Yeah. come to think of it Id like a direct link. I don't want to end up on a Yahoo fan group of the Cameren film. I like the film, but I personally think the Olympic would be a better ship to use for a film. Have the U boat ramming at the climax! Sorry, Titanic's already overdone for the films.
I, too, love the Olympic class vessels. I have a nine foot length of wooden moulding which went around the first class elevator of the Britannic before she was requisitioned by the British Admiralty and the pieces removed so she could be furnished as a hostpital ship. I have a passenger list and a ships menu from the Olympic, and a couple of pieces of coal from the Titanic's wreck site and a small piece of wood that was recovered by a William Parker who sailed on the Minia to recover bodies from the Titanic.
You know, I've been struck by some thoughts I've had over the last few years as I've met people who love the history of the Titanic and her sisters as much as I do. And I've met people or had indirect dealings with people of the Titanic culture from Robert Ballard, Ken Marschall, Ed Kamuda, Eric Sauder, and many others with similar interests. I've been impressed that it's like we're all almost 'family', we all seem to have some sort of connection with the Titanic and her past. I've never been able to communicate exactly what it is that connects us all, but there is a connection. What other ocean liner in history has ever had this much introspection and discussion and research done on her and her passengers and crew. And there have been many notable ocean liner disasters. But the Titanic grabs hold of you when you seek her out and she never lets you go. She gets into your bloodstream and you never get over her beauty and elegance or the needless tragedy which ensued. I've been studying the Titanic and her history since 1970, and I still learn new things about her, thanks to all of you. Thanks for letting me be a part of this cool forum.
>>>But the Titanic grabs hold of you when you seek her out and she never lets you go. She gets into your bloodstream and you never get over her beauty and elegance or the needless tragedy which ensued<<<
Indeed. I actually took a 4 year hiatus off from Titanic during my high school years, I guess I needed a break after all the movie hype. I had teachers who looked down upon me for my interest in the subject and that made things rather difficult. On the other hand, there were a few teachers who relished in my Titanic knowledge and would allow me to lecture the class on the subject (I became disgruntled during a lecture after a teacher referred to Captain Smith as Captain White and Bruce Ismay as Count Ismiss, mind you she gathered her information from a book that stated that Titanic had two grand staircases, one called Olympic and one Britannic).
Nonetheless, Titanic still grabs ahold of me. Who knows what it is?
Carl, do you perhaps have any more information regarding the 9 feet of moulding? Perhaps a photograph? hehe. I am curious to as how much the ship differed from her sisters. I am also currently working on a CGI of the Britannic's GSC, perhaps this could be some useful information to a few of us here with interest in the interior design of the ships.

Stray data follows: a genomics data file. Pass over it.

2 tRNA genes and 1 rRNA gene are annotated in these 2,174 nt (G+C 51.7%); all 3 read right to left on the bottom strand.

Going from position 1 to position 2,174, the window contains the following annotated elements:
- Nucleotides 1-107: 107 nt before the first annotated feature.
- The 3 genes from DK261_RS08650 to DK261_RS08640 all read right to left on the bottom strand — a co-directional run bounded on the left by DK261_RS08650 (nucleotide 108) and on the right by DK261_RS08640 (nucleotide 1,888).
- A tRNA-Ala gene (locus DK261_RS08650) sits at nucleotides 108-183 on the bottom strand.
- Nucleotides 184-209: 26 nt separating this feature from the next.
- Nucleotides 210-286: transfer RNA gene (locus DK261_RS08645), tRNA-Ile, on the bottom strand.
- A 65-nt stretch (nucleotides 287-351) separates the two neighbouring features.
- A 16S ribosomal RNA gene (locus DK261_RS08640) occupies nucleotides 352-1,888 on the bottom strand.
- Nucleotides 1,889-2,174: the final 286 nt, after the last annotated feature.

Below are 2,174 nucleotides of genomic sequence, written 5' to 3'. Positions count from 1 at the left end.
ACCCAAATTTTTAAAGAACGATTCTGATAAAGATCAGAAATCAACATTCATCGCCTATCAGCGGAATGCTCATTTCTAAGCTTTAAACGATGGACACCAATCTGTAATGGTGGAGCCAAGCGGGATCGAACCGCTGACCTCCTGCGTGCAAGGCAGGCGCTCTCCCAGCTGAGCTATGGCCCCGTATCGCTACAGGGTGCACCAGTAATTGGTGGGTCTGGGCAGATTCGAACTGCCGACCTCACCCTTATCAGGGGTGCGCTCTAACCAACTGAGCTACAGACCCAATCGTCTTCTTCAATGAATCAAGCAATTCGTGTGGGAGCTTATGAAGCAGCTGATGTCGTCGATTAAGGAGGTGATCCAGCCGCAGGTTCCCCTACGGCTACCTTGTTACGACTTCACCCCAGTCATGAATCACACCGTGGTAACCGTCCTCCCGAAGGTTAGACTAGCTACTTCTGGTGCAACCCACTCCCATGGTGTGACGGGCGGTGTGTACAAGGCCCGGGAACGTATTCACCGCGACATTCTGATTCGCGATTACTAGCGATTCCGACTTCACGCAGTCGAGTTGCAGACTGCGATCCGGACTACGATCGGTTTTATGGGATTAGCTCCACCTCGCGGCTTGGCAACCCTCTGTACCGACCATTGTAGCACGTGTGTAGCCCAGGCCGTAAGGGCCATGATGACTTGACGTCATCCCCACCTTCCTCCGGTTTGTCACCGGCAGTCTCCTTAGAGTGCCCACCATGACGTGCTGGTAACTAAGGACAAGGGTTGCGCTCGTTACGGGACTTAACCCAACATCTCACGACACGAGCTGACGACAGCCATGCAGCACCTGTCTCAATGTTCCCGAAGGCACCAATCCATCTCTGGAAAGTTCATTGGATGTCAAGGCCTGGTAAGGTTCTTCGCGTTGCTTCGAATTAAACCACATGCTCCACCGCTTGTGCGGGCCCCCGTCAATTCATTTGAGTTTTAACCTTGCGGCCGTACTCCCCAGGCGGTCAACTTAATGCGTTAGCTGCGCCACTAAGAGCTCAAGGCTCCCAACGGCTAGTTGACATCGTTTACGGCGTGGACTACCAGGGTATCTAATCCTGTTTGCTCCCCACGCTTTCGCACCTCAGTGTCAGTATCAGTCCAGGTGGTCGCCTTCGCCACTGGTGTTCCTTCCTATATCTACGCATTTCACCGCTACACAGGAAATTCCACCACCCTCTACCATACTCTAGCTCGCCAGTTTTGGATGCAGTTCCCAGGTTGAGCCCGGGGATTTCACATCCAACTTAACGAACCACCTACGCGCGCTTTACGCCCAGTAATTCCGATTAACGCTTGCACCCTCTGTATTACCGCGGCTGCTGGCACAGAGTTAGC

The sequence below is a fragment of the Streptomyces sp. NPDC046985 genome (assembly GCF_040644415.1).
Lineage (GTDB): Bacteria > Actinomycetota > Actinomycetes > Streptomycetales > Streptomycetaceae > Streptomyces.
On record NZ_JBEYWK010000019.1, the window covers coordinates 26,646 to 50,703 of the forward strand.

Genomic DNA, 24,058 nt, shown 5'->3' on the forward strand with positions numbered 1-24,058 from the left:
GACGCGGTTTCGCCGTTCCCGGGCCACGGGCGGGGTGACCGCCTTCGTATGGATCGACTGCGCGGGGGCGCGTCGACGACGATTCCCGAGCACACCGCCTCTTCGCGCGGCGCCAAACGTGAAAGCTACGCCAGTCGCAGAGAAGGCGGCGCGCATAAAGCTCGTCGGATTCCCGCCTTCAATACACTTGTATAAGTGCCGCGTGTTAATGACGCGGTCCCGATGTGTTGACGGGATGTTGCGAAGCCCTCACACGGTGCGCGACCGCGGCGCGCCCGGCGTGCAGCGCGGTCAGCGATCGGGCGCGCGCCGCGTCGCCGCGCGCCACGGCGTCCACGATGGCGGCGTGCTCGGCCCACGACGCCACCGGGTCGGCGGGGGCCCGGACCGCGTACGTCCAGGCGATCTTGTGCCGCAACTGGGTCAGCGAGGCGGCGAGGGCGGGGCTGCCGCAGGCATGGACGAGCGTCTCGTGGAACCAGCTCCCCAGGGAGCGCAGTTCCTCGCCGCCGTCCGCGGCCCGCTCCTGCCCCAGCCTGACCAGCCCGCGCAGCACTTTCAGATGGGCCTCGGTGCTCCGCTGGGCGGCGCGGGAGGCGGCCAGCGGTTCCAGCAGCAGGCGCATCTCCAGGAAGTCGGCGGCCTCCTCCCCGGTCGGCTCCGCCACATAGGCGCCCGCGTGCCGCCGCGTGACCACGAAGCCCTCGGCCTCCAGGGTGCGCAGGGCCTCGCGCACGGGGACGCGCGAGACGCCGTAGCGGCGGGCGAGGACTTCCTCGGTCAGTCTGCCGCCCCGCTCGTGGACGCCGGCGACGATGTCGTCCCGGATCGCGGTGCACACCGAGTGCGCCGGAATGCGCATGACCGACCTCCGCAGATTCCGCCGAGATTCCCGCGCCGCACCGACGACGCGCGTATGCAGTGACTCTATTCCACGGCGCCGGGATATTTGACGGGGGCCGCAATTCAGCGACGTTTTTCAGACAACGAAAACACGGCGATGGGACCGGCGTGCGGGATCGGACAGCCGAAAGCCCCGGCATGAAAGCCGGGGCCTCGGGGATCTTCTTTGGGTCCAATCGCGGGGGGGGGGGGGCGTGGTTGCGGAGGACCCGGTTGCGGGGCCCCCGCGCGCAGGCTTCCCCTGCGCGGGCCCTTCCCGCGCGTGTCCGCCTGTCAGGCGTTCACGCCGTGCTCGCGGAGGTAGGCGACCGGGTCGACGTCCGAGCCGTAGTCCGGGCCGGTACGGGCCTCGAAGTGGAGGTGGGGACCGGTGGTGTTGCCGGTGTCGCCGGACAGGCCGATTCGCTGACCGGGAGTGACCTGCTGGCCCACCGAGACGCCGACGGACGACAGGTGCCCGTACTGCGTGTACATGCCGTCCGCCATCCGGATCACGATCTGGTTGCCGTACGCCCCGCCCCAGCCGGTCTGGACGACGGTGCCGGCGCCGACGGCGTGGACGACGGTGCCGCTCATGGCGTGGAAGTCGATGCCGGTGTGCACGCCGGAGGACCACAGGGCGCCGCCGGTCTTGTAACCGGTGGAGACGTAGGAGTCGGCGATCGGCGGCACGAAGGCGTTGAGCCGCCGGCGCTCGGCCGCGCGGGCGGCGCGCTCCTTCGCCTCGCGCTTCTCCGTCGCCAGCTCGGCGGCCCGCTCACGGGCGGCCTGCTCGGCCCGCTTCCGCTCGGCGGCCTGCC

Hi Steve. I purchased my moulding in 2002 and posted a photo on the website Titanic Titanic. Incidentally, Andrew, the guy who runs that site had outbid me at one point, bringing much relief to me as I at that time, didn't know how I was going to pay for it. (Let that be a lesson to you. Never bid on anything if you've had a few beers. LOL.) He soon retracted his bid, and I went on to win it. I found the funding for it. It, along with many other pieces, was discovered in a back room of the A-l bar in Belfast. They came to light courtesy of the Irish Republican Army which had the audacity to blow it up. I can see blowing up things, but a BAR????? I, too, would love to see how the interiors of these great ships looked. Eric Sauder has just written a new book about the history of the Lusitania and he includes many new never before published photos of her interiors. My piece from the Britannic is moulding that went around her first class elevator. It has her hull number stamped on the back, along with the words Bridge Deck. I purchased it from David Scott Beddard, President of the British Titanic Historical Society, who is making a valiant effort to purchase the Nomadic, the tender that ferried passengers out to the Titanic, and have her restored to her former glory for future generations to see and experience. As for the differences between the Britannic and her sisters, I've read that she had a slightly larger beam than her sisters, presumably to carry the extra weight of her huge davits. Her bridge structure was slightly different. There was a pneumatic tube connected from the bridge to the wireless room, to make the message transit much easier, something the Titanic and Olympic didn't have prior to the Titanic's sinking. As for those davits, I believe that they were probably overkill, and she could have done as the Olympic and placed them all along the deck with collapsibles underneath and preserved her natural beautiful appearance. Would be interested in hearing other viewpoints as well. Thanks.